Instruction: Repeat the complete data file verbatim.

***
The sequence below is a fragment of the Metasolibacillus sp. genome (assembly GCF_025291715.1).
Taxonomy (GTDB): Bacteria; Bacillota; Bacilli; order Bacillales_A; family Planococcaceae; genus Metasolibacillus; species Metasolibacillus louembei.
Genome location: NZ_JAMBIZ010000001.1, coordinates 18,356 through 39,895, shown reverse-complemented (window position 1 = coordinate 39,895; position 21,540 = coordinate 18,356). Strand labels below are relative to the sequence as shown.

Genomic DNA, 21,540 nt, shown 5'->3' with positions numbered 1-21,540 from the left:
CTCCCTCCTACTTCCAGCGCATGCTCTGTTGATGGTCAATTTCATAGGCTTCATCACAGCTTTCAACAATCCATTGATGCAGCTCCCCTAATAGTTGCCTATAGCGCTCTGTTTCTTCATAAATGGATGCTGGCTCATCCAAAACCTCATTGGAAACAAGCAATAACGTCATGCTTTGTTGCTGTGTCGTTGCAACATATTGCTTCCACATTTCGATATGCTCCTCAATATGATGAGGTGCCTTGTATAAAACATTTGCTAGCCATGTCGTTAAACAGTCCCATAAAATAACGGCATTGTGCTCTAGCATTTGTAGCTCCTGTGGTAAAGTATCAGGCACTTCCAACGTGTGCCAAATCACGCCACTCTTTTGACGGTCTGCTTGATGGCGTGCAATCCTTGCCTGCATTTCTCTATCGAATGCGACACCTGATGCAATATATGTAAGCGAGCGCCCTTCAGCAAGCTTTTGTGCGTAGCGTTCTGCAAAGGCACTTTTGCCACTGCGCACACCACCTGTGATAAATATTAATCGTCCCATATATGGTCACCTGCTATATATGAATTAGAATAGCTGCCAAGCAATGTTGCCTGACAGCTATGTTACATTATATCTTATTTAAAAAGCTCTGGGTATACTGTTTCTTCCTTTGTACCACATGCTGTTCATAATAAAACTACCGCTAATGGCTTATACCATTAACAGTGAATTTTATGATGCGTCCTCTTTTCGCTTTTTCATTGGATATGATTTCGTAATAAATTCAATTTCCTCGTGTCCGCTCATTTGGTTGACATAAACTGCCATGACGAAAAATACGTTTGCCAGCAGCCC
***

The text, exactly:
The sequence below is a fragment of the Metasolibacillus sp. genome (assembly GCF_025291715.1).
Taxonomy (GTDB): Bacteria; Bacillota; Bacilli; order Bacillales_A; family Planococcaceae; genus Metasolibacillus; species Metasolibacillus louembei.
Genome location: NZ_JAMBIZ010000001.1, coordinates 18,356 through 39,895, shown reverse-complemented (window position 1 = coordinate 39,895; position 21,540 = coordinate 18,356). Strand labels below are relative to the sequence as shown.

Genomic DNA, 21,540 nt, shown 5'->3' with positions numbered 1-21,540 from the left:
CTCCCTCCTACTTCCAGCGCATGCTCTGTTGATGGTCAATTTCATAGGCTTCATCACAGCTTTCAACAATCCATTGATGCAGCTCCCCTAATAGTTGCCTATAGCGCTCTGTTTCTTCATAAATGGATGCTGGCTCATCCAAAACCTCATTGGAAACAAGCAATAACGTCATGCTTTGTTGCTGTGTCGTTGCAACATATTGCTTCCACATTTCGATATGCTCCTCAATATGATGAGGTGCCTTGTATAAAACATTTGCTAGCCATGTCGTTAAACAGTCCCATAAAATAACGGCATTGTGCTCTAGCATTTGTAGCTCCTGTGGTAAAGTATCAGGCACTTCCAACGTGTGCCAAATCACGCCACTCTTTTGACGGTCTGCTTGATGGCGTGCAATCCTTGCCTGCATTTCTCTATCGAATGCGACACCTGATGCAATATATGTAAGCGAGCGCCCTTCAGCAAGCTTTTGTGCGTAGCGTTCTGCAAAGGCACTTTTGCCACTGCGCACACCACCTGTGATAAATATTAATCGTCCCATATATGGTCACCTGCTATATATGAATTAGAATAGCTGCCAAGCAATGTTGCCTGACAGCTATGTTACATTATATCTTATTTAAAAAGCTCTGGGTATACTGTTTCTTCCTTTGTACCACATGCTGTTCATAATAAAACTACCGCTAATGGCTTATACCATTAACAGTGAATTTTATGATGCGTCCTCTTTTCGCTTTTTCATTGGATATGATTTCGTAATAAATTCAATTTCCTCGTGTCCGCTCATTTGGTTGACATAAACTGCCATGACGAAAAATACGTTTGCCAGCAGCCC